The transgressions were raised by Commissioner Steve Sisolak, who also replayed a news report from a Phoenix TV station about 1,368 violations levied by the Arizona Department of Air Quality during a 20-month period.
Commissioners Rory Reid, Tom Collins, Chris Giunchigliani, Lawrence Weekly and Sisolak voted in favor of giving the contract to Las Vegas Paving.
“The fact that your company has so many issues in the other states is more than adequate and more than a justification for us to make a decision,” Collins said.
Attorney Stanley Parry, representing Fisher, called the allegations “superficial” and said they failed to meet the statutory criteria for being an irresponsible bidder.
After the commission’s decision, Parry said the vote was politically motivated and accused the commission of kowtowing to unions. Fisher is a non-union contractor that does use union subcontractors, he said.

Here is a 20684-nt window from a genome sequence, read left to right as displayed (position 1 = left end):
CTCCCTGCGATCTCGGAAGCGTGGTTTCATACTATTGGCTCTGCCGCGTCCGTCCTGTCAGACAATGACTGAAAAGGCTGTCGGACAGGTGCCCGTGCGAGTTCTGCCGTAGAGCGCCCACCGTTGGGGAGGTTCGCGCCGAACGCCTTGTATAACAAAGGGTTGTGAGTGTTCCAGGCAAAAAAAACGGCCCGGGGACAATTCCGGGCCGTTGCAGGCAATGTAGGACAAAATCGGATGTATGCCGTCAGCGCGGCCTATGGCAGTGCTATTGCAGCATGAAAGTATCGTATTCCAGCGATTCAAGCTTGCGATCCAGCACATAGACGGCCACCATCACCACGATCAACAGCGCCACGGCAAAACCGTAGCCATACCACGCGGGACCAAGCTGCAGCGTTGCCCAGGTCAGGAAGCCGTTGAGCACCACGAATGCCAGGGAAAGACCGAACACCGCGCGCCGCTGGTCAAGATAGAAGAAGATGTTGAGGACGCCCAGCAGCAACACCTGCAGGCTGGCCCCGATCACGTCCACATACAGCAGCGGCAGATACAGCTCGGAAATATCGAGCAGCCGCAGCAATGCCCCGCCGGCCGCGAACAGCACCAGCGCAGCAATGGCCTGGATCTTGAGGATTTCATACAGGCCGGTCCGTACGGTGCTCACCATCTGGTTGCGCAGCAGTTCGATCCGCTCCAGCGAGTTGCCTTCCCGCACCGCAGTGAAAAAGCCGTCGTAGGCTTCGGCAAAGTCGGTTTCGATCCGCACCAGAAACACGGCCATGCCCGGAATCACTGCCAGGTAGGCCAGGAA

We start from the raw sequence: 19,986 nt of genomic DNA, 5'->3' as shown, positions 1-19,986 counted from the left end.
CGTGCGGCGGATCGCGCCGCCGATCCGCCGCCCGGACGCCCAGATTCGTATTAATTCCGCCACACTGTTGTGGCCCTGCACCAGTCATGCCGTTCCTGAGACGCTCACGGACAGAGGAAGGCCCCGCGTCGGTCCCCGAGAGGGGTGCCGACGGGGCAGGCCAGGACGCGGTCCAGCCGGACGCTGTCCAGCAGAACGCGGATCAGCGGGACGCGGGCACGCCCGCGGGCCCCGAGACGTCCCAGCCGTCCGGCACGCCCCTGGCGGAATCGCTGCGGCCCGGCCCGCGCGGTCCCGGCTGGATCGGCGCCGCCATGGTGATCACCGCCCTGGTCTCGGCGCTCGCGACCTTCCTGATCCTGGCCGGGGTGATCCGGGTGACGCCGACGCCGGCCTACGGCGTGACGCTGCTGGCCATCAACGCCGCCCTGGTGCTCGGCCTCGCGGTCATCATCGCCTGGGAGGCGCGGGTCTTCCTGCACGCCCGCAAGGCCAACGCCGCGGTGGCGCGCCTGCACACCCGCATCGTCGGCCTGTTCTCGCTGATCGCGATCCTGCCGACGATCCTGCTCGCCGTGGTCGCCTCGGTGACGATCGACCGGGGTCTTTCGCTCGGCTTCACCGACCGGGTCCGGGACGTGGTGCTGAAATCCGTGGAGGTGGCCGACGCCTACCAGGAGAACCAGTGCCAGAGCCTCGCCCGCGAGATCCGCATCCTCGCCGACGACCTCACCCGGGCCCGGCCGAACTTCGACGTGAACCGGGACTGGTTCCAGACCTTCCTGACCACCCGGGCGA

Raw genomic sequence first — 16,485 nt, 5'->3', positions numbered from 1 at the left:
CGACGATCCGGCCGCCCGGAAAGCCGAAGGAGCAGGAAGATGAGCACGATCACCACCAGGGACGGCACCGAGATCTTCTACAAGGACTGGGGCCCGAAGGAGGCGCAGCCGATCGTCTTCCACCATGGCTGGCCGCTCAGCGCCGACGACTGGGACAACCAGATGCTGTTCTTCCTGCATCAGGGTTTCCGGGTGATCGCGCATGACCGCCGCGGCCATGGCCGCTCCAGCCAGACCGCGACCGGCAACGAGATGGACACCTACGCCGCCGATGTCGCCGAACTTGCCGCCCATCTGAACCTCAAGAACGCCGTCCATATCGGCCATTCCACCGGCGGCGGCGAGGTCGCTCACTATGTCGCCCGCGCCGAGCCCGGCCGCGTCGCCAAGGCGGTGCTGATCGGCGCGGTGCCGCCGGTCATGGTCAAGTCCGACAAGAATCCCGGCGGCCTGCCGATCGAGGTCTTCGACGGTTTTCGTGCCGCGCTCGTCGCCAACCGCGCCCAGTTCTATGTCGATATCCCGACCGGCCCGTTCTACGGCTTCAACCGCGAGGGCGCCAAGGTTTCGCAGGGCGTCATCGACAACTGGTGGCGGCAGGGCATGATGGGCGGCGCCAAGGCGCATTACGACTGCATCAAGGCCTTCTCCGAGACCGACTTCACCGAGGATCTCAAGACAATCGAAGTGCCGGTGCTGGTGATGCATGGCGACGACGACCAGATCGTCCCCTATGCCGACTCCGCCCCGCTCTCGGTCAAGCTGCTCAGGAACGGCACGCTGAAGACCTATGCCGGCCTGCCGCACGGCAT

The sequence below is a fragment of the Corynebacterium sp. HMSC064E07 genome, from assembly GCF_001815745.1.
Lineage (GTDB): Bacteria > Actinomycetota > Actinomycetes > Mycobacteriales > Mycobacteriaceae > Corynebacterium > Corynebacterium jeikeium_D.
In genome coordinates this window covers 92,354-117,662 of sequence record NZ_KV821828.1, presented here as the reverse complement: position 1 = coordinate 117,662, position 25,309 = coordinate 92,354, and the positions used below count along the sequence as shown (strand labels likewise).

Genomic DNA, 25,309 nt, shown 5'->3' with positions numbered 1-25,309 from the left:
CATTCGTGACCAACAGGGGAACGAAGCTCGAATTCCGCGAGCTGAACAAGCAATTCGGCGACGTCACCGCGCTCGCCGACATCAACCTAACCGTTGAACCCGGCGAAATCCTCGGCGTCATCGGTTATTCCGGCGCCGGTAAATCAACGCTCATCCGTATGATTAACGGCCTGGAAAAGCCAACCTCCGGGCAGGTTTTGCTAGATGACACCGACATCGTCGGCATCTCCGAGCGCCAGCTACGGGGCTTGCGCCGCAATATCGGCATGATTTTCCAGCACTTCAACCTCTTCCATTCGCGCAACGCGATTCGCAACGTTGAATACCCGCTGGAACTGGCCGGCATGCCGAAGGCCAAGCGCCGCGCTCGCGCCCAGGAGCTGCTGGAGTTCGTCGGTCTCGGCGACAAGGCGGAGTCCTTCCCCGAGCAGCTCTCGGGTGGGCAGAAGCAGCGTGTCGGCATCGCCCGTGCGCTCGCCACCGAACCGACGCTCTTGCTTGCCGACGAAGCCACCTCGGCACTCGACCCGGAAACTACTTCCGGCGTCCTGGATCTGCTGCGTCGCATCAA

“The truth was slayed today. The truth was suppressed,” he said. “The union decided to exercise their political influence to dirty up Fisher and get this bid awarded to a union contractor, Las Vegas Paving.”
Parry said the company will take its complaint to court.
“We have never been charged with destroying or harming in any way a project or any mismanagement of malfeasance of any project we have done,” he said.
An attorney representing the International Union of Operating Engineers Local 12 also spoke Tuesday, saying Fisher showed a history of deceiving government agencies. The union’s local shop is headquartered in Pasadena, Calif., with offices in Las Vegas.
“The public interest is not served by awarding the contract to an entity, which in and of itself may become the subject of public scrutiny,” attorney Lewis Levy said.
Levy said the union became involved following the judicial decision and raised the issue of responsibility.
Joe Miller, Fisher’s project manager, released a statement Tuesday saying the company was slandered during the commission meeting.